Wednesday, October 3, 2012


Story Description: 
Harpercollins|August 20, 2012|Trade Paperback|ISBN: 978-0-06-219889-1 
Midwife Patience Murphy has a gift: a talent for escorting mothers through the challenges of bringing children into the world. Working in the hardscrabble conditions of Appalachia during the Depression.  Patience takes the jobs that no one else wants, helping those most in need – and least likely to pay.  She knows a successful midwifery practice must be built on a foundation of openness and trust – but the secrets Patience is keeping are far too intimate and fragile for her to ever let anyone in. 
Honest, moving, and beautifully detailed, Patricia Harman’s The Midwife of Hope River rings with authenticity as Patience faces nearly insurmountable difficulties.  From the dangerous mines of West Virginia to the terrifying attentions of the Ku Klux Klan, Patience must strive to bring new light and life into an otherwise hard world. 
My Review: 
Patience Murphy was at one time Elizabeth Snyder who was a showgirl, a wife, and a mother-to-be.  Now she is Patience Murphy, midwife in Appalachia in the 1930’s during the Depression in a little county called Hope River.  She attends the births of both rich and poor families but is rarely paid in dollars for her services.  Usually she’s paid nothing at all or a bag of flour, a few potatoes, or some other form of food.  Times are tough for everyone.  Patience worries constantly about the day her past catches up with her and is always on guard wondering if the people coming up her driveway are in need of her services or if it’s the Sheriff.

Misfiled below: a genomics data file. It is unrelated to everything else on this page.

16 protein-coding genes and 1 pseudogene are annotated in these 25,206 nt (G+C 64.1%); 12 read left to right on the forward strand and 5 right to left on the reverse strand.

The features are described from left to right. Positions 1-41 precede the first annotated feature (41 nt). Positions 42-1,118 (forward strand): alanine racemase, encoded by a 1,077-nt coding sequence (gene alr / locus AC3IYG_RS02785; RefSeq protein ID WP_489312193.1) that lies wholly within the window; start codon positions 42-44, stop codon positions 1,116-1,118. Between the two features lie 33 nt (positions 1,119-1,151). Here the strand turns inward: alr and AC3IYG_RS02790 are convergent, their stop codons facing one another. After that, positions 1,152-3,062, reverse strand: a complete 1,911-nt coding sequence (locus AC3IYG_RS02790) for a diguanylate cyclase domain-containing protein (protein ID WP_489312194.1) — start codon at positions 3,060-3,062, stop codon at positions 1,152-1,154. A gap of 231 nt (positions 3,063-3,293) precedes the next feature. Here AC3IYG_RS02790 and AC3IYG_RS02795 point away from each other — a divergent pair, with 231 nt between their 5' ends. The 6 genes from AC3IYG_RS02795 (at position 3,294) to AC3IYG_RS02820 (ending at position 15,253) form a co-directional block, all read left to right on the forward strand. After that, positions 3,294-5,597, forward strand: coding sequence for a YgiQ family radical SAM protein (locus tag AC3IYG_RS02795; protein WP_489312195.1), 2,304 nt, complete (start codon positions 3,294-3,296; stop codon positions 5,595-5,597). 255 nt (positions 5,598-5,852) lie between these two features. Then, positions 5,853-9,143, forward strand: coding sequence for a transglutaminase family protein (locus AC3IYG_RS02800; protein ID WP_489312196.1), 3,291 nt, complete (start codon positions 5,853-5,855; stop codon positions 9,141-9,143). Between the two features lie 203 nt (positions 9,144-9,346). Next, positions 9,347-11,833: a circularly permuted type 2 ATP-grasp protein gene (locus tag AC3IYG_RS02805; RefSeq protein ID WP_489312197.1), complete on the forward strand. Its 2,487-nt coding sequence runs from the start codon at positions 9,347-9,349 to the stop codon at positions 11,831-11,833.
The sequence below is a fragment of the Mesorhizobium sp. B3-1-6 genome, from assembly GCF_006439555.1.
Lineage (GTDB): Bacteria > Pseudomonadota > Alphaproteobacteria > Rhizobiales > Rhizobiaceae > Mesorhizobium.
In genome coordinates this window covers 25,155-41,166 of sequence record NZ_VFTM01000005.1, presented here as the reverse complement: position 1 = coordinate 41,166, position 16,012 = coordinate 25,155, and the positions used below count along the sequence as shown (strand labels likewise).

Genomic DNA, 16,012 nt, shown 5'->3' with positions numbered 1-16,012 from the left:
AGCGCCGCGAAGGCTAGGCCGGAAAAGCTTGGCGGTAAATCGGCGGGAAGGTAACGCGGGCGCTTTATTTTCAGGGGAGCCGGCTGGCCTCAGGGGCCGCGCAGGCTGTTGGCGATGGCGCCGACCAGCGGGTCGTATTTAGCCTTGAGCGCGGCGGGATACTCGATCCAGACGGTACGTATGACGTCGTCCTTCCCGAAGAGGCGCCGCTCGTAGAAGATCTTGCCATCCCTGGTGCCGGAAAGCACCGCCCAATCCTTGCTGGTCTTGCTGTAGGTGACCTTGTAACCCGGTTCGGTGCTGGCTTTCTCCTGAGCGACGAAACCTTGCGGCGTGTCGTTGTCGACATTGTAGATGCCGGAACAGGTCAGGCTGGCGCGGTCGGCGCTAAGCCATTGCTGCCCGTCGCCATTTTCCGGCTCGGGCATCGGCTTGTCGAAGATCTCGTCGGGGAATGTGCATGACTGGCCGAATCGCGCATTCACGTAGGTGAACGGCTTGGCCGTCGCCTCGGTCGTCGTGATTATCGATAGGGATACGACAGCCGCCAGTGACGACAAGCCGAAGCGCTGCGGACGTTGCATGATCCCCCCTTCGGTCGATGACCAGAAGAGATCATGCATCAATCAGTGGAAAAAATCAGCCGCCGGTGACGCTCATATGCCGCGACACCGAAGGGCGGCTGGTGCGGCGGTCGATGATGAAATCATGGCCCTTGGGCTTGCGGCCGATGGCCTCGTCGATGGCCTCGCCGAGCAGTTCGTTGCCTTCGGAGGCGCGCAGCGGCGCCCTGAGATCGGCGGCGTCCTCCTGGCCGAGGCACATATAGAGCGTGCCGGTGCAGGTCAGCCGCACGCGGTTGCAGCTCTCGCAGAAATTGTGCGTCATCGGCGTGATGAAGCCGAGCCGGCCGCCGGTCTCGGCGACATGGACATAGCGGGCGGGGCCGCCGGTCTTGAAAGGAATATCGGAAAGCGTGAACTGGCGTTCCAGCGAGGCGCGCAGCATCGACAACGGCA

The story begins with Patience attending one of the communities white residents who is expected to have a stillbirth but the baby is born alive.  Patience has not yet had a lot of experience at being a midwife but she is the only choice for a lot of folks since Dr. Blum, the county’s white doctor refuses to birth any babies for people who cannot afford to pay him.  Mrs. Potts, the negro midwife is ill. 
Patience keeps a record book of all the births she attends, recording the name of the family, the baby’s name and weight, who was in attendance and if there were any complications during the birth.  The births she attends are riveting and will keep you glued to the edge of your seat. 
Patience befriends, Bitsy, a young black girl who moves in with Patience and begins attending the births and assisting, Patience. 
The Midwife of Hope River is a story of great strength, struggles, loss, redemption, truth, survival, and hope.  It is also a celebration of life.  For a debut novel, this was a crackerjack read!

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